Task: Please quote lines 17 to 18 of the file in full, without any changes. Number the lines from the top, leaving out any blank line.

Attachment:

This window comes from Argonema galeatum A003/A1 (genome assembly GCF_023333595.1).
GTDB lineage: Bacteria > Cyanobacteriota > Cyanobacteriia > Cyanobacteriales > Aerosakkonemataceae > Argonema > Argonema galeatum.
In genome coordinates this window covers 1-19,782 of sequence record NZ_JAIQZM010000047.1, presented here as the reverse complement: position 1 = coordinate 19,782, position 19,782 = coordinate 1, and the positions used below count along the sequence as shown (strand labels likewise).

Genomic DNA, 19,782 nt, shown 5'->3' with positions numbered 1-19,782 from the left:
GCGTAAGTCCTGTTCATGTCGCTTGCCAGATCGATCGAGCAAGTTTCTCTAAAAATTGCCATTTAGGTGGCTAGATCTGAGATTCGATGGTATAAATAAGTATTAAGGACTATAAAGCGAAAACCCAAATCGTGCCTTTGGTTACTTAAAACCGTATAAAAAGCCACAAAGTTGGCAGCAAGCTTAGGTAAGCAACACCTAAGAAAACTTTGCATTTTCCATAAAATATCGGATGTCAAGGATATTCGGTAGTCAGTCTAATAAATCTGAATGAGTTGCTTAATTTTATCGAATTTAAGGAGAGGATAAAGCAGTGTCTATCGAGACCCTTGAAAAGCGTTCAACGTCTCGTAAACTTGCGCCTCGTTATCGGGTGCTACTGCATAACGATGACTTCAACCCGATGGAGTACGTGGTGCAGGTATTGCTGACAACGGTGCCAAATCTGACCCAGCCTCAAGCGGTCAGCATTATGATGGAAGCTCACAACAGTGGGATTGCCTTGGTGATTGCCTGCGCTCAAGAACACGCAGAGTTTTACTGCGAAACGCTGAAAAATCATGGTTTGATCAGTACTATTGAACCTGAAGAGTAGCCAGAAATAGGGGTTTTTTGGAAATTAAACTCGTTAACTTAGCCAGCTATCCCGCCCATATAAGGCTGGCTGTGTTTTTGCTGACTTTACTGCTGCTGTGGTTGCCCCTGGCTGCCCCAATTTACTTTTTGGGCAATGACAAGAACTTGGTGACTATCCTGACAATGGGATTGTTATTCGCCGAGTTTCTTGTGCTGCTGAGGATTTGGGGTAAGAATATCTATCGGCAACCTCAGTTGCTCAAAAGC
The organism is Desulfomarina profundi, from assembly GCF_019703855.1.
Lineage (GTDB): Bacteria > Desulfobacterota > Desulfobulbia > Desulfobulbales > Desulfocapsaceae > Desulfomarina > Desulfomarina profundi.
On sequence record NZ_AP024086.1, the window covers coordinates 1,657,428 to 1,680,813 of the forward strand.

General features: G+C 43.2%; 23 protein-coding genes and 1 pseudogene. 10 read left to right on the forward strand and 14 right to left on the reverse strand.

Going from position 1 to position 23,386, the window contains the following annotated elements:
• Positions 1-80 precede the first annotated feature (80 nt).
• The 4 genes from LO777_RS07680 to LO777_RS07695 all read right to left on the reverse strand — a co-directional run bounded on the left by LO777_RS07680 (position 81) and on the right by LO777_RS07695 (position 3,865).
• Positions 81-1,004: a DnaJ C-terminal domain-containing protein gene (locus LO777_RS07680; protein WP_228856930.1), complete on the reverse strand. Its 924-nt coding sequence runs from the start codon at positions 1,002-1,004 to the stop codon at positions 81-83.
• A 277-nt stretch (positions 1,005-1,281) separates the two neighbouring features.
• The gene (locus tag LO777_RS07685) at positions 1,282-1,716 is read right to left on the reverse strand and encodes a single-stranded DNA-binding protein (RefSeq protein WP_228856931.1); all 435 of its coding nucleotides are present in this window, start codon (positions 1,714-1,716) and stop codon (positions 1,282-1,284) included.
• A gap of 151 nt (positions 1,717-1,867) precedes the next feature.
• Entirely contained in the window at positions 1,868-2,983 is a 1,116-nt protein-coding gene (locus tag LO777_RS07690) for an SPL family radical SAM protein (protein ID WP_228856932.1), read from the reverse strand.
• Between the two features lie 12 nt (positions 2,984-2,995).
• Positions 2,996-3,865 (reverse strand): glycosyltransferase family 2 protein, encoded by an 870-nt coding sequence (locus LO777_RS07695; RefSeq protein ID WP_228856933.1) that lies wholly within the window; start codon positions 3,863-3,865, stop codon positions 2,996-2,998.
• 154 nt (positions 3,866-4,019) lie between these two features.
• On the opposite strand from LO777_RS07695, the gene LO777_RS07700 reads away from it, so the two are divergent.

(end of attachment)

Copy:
• Entirely contained in the window at positions 1,868-2,983 is a 1,116-nt protein-coding gene (locus tag LO777_RS07690) for an SPL family radical SAM protein (protein ID WP_228856932.1), read from the reverse strand.
• Between the two features lie 12 nt (positions 2,984-2,995).